Unilever marketing shake-up as long-serving Santos leaves

Unilever’s Aline Santos (below), chief brand officer (and chief equity, diversity and inclusion officer to boot) at Unilever, is leaving after 35 years. She was instrumental in various Dove campaigns and ‘Dirt is Good’ for OMO/Persil.

Chief growth and marketing officer Esi Eggleston Bracey (some might wonder how the two formerly co-existing jobs differed) will take over her marketing responsibilities while the global equity, diversity and inclusion team goes to HR, which some might see as the corporate equivalent of Siberia.

All of which is a pretty dramatic sign of the change at the consumer goods giant with new CEO Hein Schumacher a former Dutch dairy executive, in charge and shareholder value veteran Nelson Peltz now ensconced on the board.

Santos says; “I am leaving Unilever at the end of March to embark on a whole new adventure (details of which are unknown even to me). Am I nervous? Yes! But I am also so ready to embrace the unknown.” She paid tribute to her many colleagues in a long career.

Not many doubt that Unilever needed to get its act into gear after careering off down the purpose route but it would be a pity if its many successful and creative marketing initiatives became a thing of the past under the new, more hard-nosed regime. It would be no surprise if ad budgets are cut (Unilever is currently reviewing its media accounts.)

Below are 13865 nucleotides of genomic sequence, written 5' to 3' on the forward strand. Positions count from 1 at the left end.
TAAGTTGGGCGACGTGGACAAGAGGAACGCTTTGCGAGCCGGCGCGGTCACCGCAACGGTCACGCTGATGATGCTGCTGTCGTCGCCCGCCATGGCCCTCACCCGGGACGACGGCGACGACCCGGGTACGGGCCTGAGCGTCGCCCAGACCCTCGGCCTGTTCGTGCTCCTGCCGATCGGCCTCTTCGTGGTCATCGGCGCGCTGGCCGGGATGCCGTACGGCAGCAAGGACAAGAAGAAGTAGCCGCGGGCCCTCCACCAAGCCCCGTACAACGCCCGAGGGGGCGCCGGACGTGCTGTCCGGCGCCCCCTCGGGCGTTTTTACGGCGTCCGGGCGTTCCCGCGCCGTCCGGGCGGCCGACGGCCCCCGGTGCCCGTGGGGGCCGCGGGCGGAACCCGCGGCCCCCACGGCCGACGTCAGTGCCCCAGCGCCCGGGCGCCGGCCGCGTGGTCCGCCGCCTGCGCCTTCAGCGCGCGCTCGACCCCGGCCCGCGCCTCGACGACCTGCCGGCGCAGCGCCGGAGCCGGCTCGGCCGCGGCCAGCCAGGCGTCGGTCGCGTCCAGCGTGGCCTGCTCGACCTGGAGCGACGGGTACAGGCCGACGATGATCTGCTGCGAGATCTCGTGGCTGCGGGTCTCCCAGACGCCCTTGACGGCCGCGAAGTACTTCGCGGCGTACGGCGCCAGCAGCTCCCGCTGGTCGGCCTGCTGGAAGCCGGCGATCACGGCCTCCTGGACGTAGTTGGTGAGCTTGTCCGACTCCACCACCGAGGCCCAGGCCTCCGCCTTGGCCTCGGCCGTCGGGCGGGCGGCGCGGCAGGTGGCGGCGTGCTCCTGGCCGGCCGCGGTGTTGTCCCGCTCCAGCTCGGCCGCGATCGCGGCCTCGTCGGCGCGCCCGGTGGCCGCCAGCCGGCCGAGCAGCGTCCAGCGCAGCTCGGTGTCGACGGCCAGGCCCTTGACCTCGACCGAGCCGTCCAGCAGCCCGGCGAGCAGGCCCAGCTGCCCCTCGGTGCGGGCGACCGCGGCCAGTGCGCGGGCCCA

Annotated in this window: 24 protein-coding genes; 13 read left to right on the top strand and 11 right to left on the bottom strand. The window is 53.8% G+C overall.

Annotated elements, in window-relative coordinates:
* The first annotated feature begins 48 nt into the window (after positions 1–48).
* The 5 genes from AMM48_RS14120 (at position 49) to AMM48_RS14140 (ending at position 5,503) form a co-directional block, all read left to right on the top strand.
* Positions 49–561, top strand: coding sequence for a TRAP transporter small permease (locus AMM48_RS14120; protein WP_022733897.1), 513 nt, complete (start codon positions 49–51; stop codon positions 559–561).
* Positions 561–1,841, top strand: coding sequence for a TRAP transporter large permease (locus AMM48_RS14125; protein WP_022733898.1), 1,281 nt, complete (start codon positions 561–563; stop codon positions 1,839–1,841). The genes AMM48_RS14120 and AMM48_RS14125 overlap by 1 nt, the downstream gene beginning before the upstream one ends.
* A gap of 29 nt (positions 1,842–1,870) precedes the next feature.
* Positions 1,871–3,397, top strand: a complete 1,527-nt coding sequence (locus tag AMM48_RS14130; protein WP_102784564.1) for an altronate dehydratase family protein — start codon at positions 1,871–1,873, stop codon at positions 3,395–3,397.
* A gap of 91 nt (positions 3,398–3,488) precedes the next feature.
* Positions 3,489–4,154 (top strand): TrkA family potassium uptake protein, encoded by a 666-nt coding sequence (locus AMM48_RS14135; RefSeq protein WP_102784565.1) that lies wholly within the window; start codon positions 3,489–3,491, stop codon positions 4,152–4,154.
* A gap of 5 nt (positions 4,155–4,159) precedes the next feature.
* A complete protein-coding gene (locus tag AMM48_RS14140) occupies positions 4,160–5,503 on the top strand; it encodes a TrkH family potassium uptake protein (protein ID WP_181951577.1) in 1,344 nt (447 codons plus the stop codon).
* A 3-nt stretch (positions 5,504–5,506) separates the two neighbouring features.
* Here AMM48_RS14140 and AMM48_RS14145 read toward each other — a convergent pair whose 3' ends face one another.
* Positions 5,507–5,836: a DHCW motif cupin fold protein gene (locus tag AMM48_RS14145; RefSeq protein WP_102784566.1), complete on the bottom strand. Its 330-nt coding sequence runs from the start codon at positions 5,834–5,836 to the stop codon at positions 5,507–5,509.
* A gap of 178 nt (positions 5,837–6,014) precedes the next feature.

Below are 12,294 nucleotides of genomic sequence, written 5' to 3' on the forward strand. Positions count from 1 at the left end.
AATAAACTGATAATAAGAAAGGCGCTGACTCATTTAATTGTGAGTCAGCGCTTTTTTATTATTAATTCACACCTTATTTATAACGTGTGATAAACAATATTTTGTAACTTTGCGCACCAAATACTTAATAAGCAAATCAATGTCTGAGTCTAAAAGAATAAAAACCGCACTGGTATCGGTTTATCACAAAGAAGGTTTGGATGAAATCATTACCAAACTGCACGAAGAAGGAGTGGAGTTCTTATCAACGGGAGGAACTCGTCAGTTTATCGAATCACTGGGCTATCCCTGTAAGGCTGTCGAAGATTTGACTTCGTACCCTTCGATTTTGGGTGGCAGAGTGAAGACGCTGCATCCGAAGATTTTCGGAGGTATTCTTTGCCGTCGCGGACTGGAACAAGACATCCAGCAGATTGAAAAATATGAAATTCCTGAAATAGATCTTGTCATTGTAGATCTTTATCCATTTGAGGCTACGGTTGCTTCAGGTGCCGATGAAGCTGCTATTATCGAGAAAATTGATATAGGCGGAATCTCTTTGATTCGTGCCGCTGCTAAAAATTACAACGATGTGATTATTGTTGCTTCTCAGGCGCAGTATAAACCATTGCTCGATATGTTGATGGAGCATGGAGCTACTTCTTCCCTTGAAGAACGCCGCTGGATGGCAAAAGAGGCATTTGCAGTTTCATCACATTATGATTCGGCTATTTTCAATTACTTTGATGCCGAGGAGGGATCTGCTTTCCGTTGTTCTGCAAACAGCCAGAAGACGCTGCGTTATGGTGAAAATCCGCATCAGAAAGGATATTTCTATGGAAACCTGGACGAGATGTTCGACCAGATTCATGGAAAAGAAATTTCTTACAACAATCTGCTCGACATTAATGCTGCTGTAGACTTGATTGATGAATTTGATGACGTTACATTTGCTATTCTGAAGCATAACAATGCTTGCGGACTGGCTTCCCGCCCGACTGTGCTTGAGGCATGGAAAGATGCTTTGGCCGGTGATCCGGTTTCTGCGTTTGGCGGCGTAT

Santos added her diversity and inclusivity responsibilities in 2016 so in some ways she had quite a good innings. Diversity and inclusivity execs were all the rage, in agency holding companies particularly, in and around lockdown but many of them seem to have quietly departed. Possibly when they actually tried to do something rather than keep the troops quiet and under the radar.

Top managers probably receive more scrutiny than ever before in today’s landscape but the more light shined on their doings makes you wonder: why? The smorgasbord of chief this and thats populating the higher reaches of today’s big companies (including, as well, even modest-sized agencies) tells its own story.

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